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Suppressing negative thoughts may improve mental health, contrary to popular belief, study finds

Don't think about a pink elephant for the next minute.

Could you do it? Most likely not — that pink elephant was probably on your mind. Psychologists have long used this example to illustrate that suppressing a thought only makes it more intrusive. By the same logic, suppressing fears or anxieties is commonly assumed to negatively impact one's mental health.

"Part of the goal of psychotherapy is to figure out what you’ve repressed and bring it back and deal with it and then you’ll be better," said Michael Anderson, a cognitive neuroscientist at the University of Cambridge.

But Anderson's new research challenges that idea, suggesting instead that suppressing negative thoughts may in fact improve symptoms of anxiety, depression and post-traumatic stress disorder.

Keep reading here. 

These habits can cut the risk of depression in half, a new study finds

If an ounce of prevention is worth a pound of cure, here's a strategy that may help boost your mental health: Spend the next week observing your daily habits. You can jot them down in a journal to keep track.

How well are you sleeping? Are you eating foods that nourish you? Did you make time for a favorite hobby and exercise? Did you gather with friends or loved ones?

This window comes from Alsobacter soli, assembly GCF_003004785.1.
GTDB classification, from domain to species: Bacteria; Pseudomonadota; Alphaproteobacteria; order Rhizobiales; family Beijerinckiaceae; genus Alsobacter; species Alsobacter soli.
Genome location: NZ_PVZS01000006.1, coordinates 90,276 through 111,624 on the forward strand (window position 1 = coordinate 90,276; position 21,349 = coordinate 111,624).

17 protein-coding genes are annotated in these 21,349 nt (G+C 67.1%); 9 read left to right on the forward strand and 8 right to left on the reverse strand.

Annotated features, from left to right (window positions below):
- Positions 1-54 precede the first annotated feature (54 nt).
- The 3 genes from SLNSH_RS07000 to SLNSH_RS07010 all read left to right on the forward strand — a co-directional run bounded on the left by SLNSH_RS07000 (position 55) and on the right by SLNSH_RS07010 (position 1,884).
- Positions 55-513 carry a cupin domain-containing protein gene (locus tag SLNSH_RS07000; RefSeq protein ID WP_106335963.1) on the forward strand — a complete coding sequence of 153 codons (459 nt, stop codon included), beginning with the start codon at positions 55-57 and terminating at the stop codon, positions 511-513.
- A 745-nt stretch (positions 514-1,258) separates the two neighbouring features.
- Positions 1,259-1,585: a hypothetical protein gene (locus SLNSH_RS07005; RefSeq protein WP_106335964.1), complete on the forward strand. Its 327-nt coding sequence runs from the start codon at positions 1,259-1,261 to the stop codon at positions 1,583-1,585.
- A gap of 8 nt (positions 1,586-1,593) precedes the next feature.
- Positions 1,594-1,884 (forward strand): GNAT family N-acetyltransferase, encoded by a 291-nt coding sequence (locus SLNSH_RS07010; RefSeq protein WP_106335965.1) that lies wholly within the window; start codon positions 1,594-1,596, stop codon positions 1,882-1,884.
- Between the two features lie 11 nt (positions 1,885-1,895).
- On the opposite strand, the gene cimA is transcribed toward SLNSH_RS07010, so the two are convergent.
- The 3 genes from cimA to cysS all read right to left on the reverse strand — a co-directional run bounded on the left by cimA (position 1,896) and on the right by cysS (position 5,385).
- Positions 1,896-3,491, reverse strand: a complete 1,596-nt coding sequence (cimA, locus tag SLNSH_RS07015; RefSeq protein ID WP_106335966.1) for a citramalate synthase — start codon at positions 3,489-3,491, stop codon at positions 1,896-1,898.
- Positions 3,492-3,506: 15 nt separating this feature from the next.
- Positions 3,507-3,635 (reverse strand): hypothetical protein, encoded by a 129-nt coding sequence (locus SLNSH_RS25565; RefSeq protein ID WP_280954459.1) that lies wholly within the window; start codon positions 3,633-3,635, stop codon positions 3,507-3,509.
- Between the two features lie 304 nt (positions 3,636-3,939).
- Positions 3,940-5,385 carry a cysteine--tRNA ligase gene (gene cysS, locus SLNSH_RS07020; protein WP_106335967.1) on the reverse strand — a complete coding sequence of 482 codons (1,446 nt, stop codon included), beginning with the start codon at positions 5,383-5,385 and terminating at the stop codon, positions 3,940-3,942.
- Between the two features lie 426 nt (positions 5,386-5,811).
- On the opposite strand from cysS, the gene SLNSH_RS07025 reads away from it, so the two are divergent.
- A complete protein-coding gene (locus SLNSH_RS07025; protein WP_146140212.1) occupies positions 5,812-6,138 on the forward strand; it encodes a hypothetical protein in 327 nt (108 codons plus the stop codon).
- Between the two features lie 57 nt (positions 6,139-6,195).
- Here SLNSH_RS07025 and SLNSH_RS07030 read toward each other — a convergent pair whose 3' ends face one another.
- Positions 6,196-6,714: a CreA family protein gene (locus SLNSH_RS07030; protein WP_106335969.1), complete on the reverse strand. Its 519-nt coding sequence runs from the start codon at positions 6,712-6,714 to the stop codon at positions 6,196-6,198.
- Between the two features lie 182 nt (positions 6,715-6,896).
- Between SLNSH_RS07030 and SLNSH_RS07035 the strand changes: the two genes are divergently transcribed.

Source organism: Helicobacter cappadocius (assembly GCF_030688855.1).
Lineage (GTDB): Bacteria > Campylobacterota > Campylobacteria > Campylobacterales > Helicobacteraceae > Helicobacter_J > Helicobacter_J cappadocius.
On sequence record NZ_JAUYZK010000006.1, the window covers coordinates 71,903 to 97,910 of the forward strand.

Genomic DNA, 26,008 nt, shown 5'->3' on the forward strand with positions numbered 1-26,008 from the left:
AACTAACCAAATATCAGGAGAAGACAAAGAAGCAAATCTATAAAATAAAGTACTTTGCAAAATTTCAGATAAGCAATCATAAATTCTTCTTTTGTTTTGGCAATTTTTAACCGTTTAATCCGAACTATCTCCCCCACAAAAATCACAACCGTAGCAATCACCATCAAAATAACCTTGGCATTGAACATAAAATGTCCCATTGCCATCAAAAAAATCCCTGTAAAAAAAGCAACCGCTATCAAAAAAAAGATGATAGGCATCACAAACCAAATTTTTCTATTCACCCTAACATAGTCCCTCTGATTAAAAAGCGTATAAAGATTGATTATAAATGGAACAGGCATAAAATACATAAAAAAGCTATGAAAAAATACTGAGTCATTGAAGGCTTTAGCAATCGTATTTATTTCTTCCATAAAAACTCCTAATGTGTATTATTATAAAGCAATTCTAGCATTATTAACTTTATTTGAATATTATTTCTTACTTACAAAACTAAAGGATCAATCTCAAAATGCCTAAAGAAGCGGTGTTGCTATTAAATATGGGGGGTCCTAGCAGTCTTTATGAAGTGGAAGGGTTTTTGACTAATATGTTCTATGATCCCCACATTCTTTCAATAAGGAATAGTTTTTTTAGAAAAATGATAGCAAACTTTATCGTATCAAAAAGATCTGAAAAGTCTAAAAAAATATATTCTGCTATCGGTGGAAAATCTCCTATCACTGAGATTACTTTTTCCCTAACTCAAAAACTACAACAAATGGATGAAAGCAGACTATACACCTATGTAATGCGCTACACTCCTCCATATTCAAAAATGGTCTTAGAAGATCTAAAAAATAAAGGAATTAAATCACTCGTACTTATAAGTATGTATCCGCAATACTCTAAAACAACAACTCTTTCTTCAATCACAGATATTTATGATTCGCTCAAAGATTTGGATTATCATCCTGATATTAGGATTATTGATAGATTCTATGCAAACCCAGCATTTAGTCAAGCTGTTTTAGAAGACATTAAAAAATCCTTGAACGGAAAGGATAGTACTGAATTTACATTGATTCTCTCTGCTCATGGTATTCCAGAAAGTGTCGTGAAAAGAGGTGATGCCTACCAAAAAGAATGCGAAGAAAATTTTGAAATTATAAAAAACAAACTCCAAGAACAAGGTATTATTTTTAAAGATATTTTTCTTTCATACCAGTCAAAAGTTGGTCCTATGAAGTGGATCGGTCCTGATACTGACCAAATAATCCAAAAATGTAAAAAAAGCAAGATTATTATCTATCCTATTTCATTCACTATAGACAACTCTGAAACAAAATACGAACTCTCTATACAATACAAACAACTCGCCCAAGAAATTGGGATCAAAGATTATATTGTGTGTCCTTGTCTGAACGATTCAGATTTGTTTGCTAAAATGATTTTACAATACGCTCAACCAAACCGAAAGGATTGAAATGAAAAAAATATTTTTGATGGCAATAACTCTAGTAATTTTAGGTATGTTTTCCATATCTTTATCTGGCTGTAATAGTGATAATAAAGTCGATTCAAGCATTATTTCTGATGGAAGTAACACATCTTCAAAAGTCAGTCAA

Your answers to these questions may help explain your mood — and your risk of depression too. In fact, a new study finds that people who maintain a broad range of healthy habits, from good sleep to physical activity to strong social connections, are significantly less likely to experience episodes of depression.

Keep reading here.

Boosting Their Creativity Helps Kids Face Life's Challenges, Study Finds

Just like adults, kids face daily stressors.

Luckily, a new study suggests that teaching them creative thinking can help them manage it all.

Researchers found that when school-age children learned some "narrative creativity" techniques -- such as shifting your perspective and imagining "what if" scenarios -- they quickly became better problem-solvers.

Keep reading here. 

The science of happiness sounds great. But is the research solid?


In a new review in the journal Nature Human Behavior, researchers Elizabeth Dunn and Dunigan Folk found that many common strategies for increasing our happiness may not be supported by strong evidence. In fact, almost 95% of experiments on three common strategies—spending time in nature, exercise and engaging in mindfulness/meditation—did not hold up to even the most basic of current best practices for showing psychological effects.

Keep reading here